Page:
Joseph Cramer personally impacted the lives of many people in KW. He was able to speak eight languages, which helped him welcome and assist new immigrants to Canada. Cramer held many church services, and always, at the end of the service, he asked if anyone wanted to give their lives to Jesus. Many people came to faith through Joseph Cramer. Cramer also made hundreds of hospital visits and delivered thousands of meals to those in need. One example of his generosity is when he used all his week’s pay – $5.00 – to buy a bicycle back from the police station for a young boy.

After he died, dozens of small receipts for donations that Cramer had written for charities were found. Cramer helped many people throughout his life, and even after his death House of Friendship continues to help hundreds of needy people in KW.

Each year, House of Friendship helps more than 42,000 people. They are helped through substance abuse centers, food distribution, subsidized housing, and different family services. House of Friendship has five different substance abuse centers in the KW area. They also do emergency food hampers and Christmas food hampers.

One of the more well known things House of Friendship does is the Potato Blitz, where House of Friendship collects potatoes for those in need. Last year they collected 300,000 pound of potatoes. They also offer places to stay for the homeless who are looking for a permanent home, and help many people find an affordable house to live in. House of Friendship even helps repair appliances! House of Friendship also runs summer camps, and last year sponsored over 100 children to go to camp. They run various community centers to help connect and support families, especially those new to Canada. Joseph Cramer may not personally help thousands of people a year, but through starting House of Friendship, he has made a huge impact.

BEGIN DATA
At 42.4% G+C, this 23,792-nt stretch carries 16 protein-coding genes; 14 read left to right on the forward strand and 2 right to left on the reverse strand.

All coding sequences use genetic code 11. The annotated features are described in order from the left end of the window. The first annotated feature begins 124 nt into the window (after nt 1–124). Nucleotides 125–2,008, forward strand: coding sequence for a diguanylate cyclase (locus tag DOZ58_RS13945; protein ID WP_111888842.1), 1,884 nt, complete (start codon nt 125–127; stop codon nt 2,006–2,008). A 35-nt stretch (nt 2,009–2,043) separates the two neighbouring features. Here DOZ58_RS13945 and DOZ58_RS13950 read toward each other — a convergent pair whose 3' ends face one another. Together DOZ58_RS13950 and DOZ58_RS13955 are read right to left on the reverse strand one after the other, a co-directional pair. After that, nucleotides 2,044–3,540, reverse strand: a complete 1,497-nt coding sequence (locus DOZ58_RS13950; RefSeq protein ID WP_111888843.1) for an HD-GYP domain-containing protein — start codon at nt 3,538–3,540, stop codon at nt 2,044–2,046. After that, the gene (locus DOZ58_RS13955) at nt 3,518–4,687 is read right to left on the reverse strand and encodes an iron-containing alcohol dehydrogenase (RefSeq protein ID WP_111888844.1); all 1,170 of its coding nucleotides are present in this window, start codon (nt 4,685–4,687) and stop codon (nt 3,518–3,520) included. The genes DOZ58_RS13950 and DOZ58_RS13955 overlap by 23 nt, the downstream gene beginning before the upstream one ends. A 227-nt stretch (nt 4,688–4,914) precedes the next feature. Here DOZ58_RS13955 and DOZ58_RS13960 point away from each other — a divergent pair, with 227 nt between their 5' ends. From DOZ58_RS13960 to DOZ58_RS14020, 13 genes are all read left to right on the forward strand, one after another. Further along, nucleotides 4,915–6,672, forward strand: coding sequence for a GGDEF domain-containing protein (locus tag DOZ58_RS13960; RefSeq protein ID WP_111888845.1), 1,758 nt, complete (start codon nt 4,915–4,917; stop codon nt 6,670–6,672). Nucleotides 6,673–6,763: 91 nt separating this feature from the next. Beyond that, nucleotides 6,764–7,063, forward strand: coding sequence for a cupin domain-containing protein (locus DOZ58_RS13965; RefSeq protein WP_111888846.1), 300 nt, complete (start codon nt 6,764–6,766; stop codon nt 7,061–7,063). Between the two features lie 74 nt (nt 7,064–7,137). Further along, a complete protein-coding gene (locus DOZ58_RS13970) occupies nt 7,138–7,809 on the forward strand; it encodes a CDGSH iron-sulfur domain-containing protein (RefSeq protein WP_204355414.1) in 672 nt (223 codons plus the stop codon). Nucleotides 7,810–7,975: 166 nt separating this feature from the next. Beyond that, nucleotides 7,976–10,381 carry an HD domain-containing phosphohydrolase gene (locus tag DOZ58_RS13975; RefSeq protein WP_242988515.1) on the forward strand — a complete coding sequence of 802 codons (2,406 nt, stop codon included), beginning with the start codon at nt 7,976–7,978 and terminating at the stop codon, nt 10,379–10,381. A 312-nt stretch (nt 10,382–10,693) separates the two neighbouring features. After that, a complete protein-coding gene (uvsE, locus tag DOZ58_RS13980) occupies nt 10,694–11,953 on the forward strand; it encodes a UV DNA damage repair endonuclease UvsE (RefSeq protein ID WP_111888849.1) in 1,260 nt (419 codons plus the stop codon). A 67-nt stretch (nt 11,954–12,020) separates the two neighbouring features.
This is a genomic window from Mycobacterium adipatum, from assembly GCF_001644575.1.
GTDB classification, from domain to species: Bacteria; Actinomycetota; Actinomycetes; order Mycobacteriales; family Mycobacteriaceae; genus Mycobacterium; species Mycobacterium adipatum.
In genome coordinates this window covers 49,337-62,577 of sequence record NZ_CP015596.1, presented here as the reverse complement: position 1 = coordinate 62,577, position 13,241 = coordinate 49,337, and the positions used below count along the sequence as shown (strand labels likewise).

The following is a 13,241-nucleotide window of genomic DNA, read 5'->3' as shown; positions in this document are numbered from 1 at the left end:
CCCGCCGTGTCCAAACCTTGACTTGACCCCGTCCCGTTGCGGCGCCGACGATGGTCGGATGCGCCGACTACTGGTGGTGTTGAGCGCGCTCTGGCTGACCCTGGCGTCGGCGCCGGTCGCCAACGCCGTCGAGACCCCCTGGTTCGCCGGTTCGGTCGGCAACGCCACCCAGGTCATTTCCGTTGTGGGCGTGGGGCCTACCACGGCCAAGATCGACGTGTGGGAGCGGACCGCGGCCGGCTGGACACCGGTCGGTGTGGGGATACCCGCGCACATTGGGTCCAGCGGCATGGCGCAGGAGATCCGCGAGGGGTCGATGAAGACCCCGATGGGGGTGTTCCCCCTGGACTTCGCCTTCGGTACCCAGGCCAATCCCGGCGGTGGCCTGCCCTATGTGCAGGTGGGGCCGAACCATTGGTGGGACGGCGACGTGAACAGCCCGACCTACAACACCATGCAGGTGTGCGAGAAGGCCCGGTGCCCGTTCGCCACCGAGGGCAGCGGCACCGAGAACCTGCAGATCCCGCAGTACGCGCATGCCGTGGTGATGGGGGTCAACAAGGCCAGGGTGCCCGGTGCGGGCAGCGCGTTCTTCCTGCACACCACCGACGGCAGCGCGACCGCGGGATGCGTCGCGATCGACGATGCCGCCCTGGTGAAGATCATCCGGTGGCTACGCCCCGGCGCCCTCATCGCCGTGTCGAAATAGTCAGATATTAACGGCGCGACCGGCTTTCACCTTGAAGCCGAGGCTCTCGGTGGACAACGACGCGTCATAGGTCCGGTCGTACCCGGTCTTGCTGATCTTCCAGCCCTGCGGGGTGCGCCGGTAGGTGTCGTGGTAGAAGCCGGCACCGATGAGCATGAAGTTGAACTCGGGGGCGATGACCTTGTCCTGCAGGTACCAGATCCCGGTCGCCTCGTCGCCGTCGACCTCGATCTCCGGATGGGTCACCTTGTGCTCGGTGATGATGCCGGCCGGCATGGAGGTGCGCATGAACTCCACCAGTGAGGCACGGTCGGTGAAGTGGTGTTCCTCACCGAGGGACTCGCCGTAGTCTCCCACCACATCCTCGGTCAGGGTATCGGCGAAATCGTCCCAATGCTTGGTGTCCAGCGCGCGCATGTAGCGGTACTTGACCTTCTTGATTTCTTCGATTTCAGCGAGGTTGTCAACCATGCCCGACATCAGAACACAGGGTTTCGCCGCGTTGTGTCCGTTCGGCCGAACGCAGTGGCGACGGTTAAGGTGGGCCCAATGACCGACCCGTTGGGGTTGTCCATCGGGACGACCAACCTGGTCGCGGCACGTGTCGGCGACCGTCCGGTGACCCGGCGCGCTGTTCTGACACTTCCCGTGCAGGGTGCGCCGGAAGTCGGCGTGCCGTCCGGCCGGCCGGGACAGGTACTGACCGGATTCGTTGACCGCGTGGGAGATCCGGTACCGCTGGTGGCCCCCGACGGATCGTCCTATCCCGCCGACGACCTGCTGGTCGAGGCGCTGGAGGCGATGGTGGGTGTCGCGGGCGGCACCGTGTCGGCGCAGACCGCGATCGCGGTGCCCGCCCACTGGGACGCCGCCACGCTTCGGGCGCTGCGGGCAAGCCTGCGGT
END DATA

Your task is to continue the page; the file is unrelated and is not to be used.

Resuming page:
Joseph Cramer's faith made a huge impact in KW. He started an important charity that personally improved the lives of many Canadians, and through the work of House of Friendship, people are still feeling the affects of his faith today. You may not realize it, but KW has been changed by Joseph Cramer and House of Friendship.

MORE VOICES FROM THE CROWD
  • Edward Byfield

    Nigel Hannaford

    Edward Byfield is an Albertan writer, publisher, and educator well-known for his influence and unique leadership style. Fewer, perhaps, know that he once hid in an air-conditioning duct to uncover a municipal scam.

  • The Resurrection Does Show Up

    Judith Cooke

    As a psychotherapist, Judith Cooke's vocation is to walk with people through the darkness of their lives. As she listens through Andrew Peterson's album, Resurrection Letters vol. 1., she sees a vision of life that can foster resilience and deep faith. She sees light and darkness side-by-side, with small moments that point again and again to resurrection. 

  • Communication for All

    Stephanie Schoenhoff

    The World Association for Christian Communication (WACC) is a global human rights organization based in Toronto. Read about their work at the UN implementing interfaith humanitarian and development aid. 

JOIN CONVIVIUM

Convivium means living together. Unlike many digital magazines, we haven’t put up a digital paywall. We want to keep the conversation regarding faith in our common and public life as open as possible.

Like Convivium?

, our free weekly email newsletter.